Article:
I realize the markets are way off today, but as I type this the
Russell 1000 Value index is only down about 4.5%, yet IWD (the iShares
ETF that tracks it) is being quoted as down over 33%. Bad data feed,
or is it really diverging that much from its NAV?
Rich Carreiro firstname.lastname@example.org
If those were real prices, as opposed to some sort of reporting problem,
then likely so. Some time back, I had placed limit sell orders on some
Vanguard ETFs. In the morning, they sold at above the limit price, which I
thought was just dandy. Unfortunately, word came from Wells Fargo that
they'd been ordered to roll back all those transactions to do to some sort
of error at the exchanges.
I know this is an unpopular stance amongst the financially conversant,
but ... maybe there's too much money concentrated in too few hands
with too much emphasis on 'making money' instead of producing economic
value. If there's validity to that, then perhaps we have our own
'Greece,' not realizing that all this is "our" fault. By putting money
into funds, hedge funds, asset managers, private equity, proprietary
trading, etc., all with demands that these 'make money' we concentrate
money into a few hands. My opinion only is that we may have created a
culture that pretends economic efficiency, but is in fact ignoring the
human factor in the doctoral equations (always a fatal error).
I was out prepping my lawn for fresh sod this afternoon, and missed
the fun, but my own modest portfolio is based on production of very
sound and ethical companies, so when I heard the 'down 900 points,' I
just got a little ticked that I missed the 'action.' I'm seriously
irritated long-term that IPOs and municipal bond markets have all but
disappeared for the individual investor, and that individual investors
get treated like those who still pay cash (credit card) for medical
services. But I'm just spitting into the wind.
Mark Fisher of MBF apparently is a high-tech trader in a state of the
art firm. He said (words to the effect): if we don't slow this down,
we're going to have a global financial disaster, and it'll be all our
own fault. Humans just can't keep up, he said. His is a different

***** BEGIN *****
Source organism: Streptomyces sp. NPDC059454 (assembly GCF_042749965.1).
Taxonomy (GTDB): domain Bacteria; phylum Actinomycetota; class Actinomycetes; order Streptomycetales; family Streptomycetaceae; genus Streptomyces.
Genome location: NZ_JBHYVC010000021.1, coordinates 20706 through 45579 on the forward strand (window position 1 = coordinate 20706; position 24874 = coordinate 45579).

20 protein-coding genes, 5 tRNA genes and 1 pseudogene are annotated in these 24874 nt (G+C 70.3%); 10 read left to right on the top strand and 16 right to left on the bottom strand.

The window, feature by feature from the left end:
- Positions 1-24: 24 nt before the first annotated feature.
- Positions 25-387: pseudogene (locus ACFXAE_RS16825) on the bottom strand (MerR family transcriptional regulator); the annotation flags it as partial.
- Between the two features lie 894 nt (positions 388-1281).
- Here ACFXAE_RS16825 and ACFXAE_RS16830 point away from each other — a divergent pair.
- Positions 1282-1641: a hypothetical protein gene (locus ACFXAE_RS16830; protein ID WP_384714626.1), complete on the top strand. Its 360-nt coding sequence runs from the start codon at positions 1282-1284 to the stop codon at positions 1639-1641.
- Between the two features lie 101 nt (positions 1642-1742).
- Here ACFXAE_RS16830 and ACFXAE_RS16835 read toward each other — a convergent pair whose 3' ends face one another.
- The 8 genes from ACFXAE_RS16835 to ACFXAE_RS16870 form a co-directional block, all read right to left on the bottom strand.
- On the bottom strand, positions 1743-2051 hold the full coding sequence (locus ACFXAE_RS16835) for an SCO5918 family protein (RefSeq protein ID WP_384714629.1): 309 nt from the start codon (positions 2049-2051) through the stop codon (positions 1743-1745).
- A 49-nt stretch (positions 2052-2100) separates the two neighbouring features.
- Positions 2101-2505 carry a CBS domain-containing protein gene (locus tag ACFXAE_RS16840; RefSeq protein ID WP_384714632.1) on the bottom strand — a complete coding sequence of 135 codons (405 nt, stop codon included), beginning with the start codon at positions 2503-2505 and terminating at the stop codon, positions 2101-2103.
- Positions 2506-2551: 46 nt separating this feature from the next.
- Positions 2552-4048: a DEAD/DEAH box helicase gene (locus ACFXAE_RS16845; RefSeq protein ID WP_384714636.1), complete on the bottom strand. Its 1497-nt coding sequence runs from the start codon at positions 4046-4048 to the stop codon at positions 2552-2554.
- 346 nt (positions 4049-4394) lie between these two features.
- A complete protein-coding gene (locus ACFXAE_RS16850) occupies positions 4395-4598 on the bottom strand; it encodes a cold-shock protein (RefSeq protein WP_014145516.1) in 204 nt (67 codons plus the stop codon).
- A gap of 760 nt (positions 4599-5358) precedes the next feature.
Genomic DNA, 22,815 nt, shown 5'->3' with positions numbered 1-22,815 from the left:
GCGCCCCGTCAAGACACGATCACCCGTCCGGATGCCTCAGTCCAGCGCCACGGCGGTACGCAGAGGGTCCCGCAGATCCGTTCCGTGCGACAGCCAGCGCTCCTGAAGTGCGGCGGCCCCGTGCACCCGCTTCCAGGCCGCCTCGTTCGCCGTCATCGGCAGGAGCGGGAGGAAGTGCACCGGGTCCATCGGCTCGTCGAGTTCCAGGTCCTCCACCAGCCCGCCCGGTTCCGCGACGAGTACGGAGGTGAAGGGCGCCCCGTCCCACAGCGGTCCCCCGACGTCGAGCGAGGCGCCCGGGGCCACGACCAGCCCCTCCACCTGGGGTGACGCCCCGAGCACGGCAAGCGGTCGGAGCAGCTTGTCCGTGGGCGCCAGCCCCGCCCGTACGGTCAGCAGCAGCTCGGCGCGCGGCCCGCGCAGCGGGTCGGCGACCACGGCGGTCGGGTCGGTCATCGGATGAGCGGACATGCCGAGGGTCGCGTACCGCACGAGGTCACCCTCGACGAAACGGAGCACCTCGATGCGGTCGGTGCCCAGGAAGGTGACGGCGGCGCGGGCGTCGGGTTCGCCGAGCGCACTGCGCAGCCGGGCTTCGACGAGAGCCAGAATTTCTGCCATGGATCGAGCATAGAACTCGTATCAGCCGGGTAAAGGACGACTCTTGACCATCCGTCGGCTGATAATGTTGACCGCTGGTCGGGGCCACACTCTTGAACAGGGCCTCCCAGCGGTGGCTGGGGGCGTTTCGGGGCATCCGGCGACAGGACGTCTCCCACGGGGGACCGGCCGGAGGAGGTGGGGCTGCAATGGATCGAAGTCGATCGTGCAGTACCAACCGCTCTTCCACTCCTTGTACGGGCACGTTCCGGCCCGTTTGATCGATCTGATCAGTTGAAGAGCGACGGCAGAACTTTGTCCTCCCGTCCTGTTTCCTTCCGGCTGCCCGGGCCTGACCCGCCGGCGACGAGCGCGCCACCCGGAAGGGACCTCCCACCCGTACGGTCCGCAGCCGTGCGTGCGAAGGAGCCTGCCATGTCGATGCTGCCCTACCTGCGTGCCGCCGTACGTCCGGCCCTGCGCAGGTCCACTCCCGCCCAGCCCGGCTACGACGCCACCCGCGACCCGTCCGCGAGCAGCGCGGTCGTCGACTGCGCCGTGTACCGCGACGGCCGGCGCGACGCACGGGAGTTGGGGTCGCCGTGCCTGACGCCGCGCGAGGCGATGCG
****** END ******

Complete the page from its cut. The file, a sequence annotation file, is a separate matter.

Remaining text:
perspective from my own, but there are similarities.
The basis of any society, regardless of function and technology, is
the individual responsibility of each member. By displacing
responsibility, we're inviting destruction. "I get paid to do this"
and "everyone is doing it" are just a couple of excuses amongst
Thanks, interesting article, and given the roll-back of Glass-Steagal,
it carries some weight. It looks like an interesting site, too. I
notice the article was written May 4th.
My take is that "bankers" (concentration of money) is challenging
governments, or perhaps just ignoring them. The article you directed
to echoes a 1980's book concerning Latin American balance of power
between land owners, church, and military.
Btw, I finally came up with an answer to a question posed here, "What
is it that 'bankers' did wrong, or what was criminal about their
actions?" My answer is to ask the same questions about oil spills. Oil
companies at least have a product available to everyone, and they get
billed for their spills. The legitimacy question the article brought
up applies when taxpayers have to pick up the bill for "bankers" nasty
The scope of this 'problem' with the 'financial system' definitely
merits a quick and terminal solution.
That was one of John's Mauldin's newsletters. If you liked it, you might want
to sign up for them at:
John Mauldin is in the business of assessing and recommending hedge funds to
(mostly) accredited investors. But he sends out two newsletters a week. One
Friday night with his analysis and opinions and one on Monday with someone
else's. I've read every word of every one since 2002.
I like them for being detailed and insightful. His arguments are always well
supported by outside sources. I know I'm gushing, but I think they're very
good. Usually, he includes a brief ad describing the services he offers, but it
is brief and polite. I've never been spammed and I have no connection with him
other than being a long time reader.
This week's letter is a scary piece on the emerging crisis for sovereign debt.
Thanks for info, I may try it. Most of my reading is 10k's and texts
such as econ, accounting, with an occasional 'current' book.
Understanding the background is much easier than trying to evaluate